2017-07-12
Yahweh was and is the uncanniest personification of God ever ventured by humankind, and yet early in his career he began as the warrior monarch of the people we call Israel. Whether we encounter Yahweh early or late, we confront an exuberant personality and a character so complex that unraveling it is impossible. I speak only of the Yahweh of the Hebrew Bible, and not of the God of that totally revised work, the Christian Bible, with its Old Testament and fulfilling New Testament. Historicism, be it older or newer, seems incapable of confronting the total incompatibility of Yahweh and Jesus Christ.

Jack Miles, Yahweh's Boswell, in his "God: A Biography," depicts a Yahweh who begins in a kind of self-ignorance fused with total power and a high degree of narcissism. After various divine debacles, Miles decides, Yahweh loses interest, even in himself. Miles rightly reminds us that Yahweh, in II Samuel, promises David that Solomon will find a second father in the Lord, an adoption that sets the pattern for Jesus' asserting his sonship to God. The historical Jesus evidently insisted both upon his own authority to speak for Yahweh, and upon his own intimate relationship with his abba (father), and I see little difference there from some of his precursors among the charismatic prophets of Israel.

The authentic difference came about with the development of the theological God, Jesus Christ, where the chain of tradition indeed is broken. Yahweh, aside from all questions of power, diverges from the gods of Canaan primarily by transcending both sexuality and death. More bluntly, Yahweh cannot be regarded as dying. Kabbalah has a vision of the erotic life of God but severely enforces the normative tradition of divine immortality. I find nothing in theological Christianity to be more difficult for me to apprehend than the conception of Jesus Christ as a dying and reviving God. The Incarnation-Atonement-Resurrection complex shatters both the Tanakh--an acronym for the three parts that make up the Hebrew Bible: the Torah (Five Books of Moses), Prophets, and Writings--and the Jewish oral tradition. I can understand Yahweh as being in eclipse, desertion, self-exile, but Yahweh's suicide is indeed beyond Hebraism.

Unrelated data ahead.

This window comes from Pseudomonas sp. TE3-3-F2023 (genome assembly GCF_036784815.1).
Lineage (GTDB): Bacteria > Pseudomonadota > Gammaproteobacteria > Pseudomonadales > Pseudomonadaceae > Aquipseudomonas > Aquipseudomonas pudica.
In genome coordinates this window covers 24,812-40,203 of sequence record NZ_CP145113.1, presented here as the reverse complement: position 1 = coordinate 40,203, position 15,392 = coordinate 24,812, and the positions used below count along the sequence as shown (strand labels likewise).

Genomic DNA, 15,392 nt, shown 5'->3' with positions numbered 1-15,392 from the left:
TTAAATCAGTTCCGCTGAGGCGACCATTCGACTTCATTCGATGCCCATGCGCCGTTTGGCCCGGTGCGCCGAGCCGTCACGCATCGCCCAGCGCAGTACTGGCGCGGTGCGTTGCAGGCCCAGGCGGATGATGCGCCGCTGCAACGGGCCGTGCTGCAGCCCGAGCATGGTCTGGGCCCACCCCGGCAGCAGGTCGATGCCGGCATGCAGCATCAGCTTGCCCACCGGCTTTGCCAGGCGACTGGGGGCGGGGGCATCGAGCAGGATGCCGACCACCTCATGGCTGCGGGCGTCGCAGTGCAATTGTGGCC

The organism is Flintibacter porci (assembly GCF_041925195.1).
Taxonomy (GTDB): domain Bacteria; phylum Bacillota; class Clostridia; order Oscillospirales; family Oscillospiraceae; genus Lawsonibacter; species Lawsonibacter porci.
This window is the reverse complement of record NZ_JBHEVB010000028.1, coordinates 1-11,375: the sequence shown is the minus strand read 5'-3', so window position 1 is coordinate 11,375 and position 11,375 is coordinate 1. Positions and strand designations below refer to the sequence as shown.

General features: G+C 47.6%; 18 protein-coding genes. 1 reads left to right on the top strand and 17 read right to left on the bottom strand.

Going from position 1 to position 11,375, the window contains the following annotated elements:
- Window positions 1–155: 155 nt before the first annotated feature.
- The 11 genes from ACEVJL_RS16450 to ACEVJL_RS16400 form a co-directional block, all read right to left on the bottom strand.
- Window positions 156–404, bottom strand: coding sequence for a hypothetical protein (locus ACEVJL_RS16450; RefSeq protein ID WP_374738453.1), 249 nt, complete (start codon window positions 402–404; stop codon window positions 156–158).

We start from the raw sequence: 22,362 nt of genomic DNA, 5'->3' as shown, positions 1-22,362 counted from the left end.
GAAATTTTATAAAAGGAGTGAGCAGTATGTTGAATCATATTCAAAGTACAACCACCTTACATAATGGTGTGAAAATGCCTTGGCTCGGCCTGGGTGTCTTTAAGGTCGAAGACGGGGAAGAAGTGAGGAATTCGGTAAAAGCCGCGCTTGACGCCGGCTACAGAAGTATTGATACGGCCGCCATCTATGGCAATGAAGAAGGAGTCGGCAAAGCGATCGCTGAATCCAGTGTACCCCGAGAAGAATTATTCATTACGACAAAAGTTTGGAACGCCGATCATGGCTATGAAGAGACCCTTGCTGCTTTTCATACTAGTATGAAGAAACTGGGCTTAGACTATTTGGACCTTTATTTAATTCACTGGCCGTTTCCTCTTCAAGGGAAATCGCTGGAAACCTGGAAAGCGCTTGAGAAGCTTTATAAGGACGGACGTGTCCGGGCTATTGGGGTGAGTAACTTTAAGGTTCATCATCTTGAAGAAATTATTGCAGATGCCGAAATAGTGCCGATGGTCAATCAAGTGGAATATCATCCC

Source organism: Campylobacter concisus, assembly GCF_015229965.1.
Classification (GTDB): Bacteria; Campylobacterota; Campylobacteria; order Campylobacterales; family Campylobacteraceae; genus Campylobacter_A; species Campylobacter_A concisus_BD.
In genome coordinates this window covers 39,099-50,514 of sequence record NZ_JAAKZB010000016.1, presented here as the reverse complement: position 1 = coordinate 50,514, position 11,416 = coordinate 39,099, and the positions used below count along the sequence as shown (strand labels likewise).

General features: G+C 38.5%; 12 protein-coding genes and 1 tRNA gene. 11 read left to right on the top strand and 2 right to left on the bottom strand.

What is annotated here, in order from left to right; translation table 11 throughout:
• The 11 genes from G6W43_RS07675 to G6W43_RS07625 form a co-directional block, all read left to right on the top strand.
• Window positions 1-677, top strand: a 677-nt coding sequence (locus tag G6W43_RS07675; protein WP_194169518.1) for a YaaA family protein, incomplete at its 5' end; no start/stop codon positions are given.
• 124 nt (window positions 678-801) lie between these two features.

I can object to myself that the frequently outrageous Yahweh also baffles my understanding, and that Jesus Christ is nearly as much an imaginative triumph as Yahweh is, though in a very different mode. I alternate endlessly between agnosticism and a mystical gnosis, but my Orthodox Judaic childhood lingers in me as an awe of Yahweh.

No other representation of God that I have read approaches the paradoxical Yahweh of the J Writer. Perhaps I should omit "of God" from that sentence, since even Shakespeare did not invent a character whose personality is so rich in contraries. Mark's Jesus, Hamlet, and Don Quixote are among the principal competitors, and so is the Homeric Odysseus transmuted into the Ulysses whose story of quest and drowning reduces Dante the Pilgrim to silence. Dennis R. MacDonald, in his "The Homeric Epics and the Gospel if Mark" (2000), argues that Mark's literary culture was more Greek than Jewish, which I find persuasive in so far as the earliest Gospel's eclecticism is thus emphasized, but a touch dubious, since Mark's God remains Yahweh. Matthew is rightly known as "the Jewish Gospel"; the Gospel of Mark is something else, though it may well have been composed just after the Temple was destroyed, and in the midst of the Roman slaughter of the Jews. Hamlet has something of the bewildering mood swings of Mark's Jesus, and of Yahweh. If Don Quixote can be regarded as the protagonist of the Spanish scripture, then his enigmas also can compete with those of the Marcan Jesus and of Hamlet.